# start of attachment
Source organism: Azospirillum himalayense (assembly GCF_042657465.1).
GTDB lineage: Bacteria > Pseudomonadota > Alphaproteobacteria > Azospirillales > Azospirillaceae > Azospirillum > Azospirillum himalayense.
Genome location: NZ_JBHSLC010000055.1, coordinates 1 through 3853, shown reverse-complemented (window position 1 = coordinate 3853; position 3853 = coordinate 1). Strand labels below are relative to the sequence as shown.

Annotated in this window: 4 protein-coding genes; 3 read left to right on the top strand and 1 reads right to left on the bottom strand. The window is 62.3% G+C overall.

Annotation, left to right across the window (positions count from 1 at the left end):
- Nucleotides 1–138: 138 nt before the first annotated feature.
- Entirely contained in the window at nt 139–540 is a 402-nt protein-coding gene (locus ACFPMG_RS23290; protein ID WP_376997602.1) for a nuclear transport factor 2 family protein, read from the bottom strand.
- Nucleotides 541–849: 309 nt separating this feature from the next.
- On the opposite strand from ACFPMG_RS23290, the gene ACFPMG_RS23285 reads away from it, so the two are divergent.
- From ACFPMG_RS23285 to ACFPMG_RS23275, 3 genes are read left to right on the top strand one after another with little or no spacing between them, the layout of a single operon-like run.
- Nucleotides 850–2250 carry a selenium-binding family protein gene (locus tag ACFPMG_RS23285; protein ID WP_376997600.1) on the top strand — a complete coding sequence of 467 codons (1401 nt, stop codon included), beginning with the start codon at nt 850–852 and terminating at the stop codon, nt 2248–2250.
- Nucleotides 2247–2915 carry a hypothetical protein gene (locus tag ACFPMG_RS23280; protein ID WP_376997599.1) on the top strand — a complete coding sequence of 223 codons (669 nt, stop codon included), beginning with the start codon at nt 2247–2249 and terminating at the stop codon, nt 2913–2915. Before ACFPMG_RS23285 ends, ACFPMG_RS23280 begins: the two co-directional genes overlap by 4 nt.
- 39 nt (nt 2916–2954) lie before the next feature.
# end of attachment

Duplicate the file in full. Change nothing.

Source organism: Azospirillum himalayense (assembly GCF_042657465.1).
GTDB lineage: Bacteria > Pseudomonadota > Alphaproteobacteria > Azospirillales > Azospirillaceae > Azospirillum > Azospirillum himalayense.
Genome location: NZ_JBHSLC010000055.1, coordinates 1 through 3853, shown reverse-complemented (window position 1 = coordinate 3853; position 3853 = coordinate 1). Strand labels below are relative to the sequence as shown.

Annotated in this window: 4 protein-coding genes; 3 read left to right on the top strand and 1 reads right to left on the bottom strand. The window is 62.3% G+C overall.

Annotation, left to right across the window (positions count from 1 at the left end):
- Nucleotides 1–138: 138 nt before the first annotated feature.
- Entirely contained in the window at nt 139–540 is a 402-nt protein-coding gene (locus ACFPMG_RS23290; protein ID WP_376997602.1) for a nuclear transport factor 2 family protein, read from the bottom strand.
- Nucleotides 541–849: 309 nt separating this feature from the next.
- On the opposite strand from ACFPMG_RS23290, the gene ACFPMG_RS23285 reads away from it, so the two are divergent.
- From ACFPMG_RS23285 to ACFPMG_RS23275, 3 genes are read left to right on the top strand one after another with little or no spacing between them, the layout of a single operon-like run.
- Nucleotides 850–2250 carry a selenium-binding family protein gene (locus tag ACFPMG_RS23285; protein ID WP_376997600.1) on the top strand — a complete coding sequence of 467 codons (1401 nt, stop codon included), beginning with the start codon at nt 850–852 and terminating at the stop codon, nt 2248–2250.
- Nucleotides 2247–2915 carry a hypothetical protein gene (locus tag ACFPMG_RS23280; protein ID WP_376997599.1) on the top strand — a complete coding sequence of 223 codons (669 nt, stop codon included), beginning with the start codon at nt 2247–2249 and terminating at the stop codon, nt 2913–2915. Before ACFPMG_RS23285 ends, ACFPMG_RS23280 begins: the two co-directional genes overlap by 4 nt.
- 39 nt (nt 2916–2954) lie before the next feature.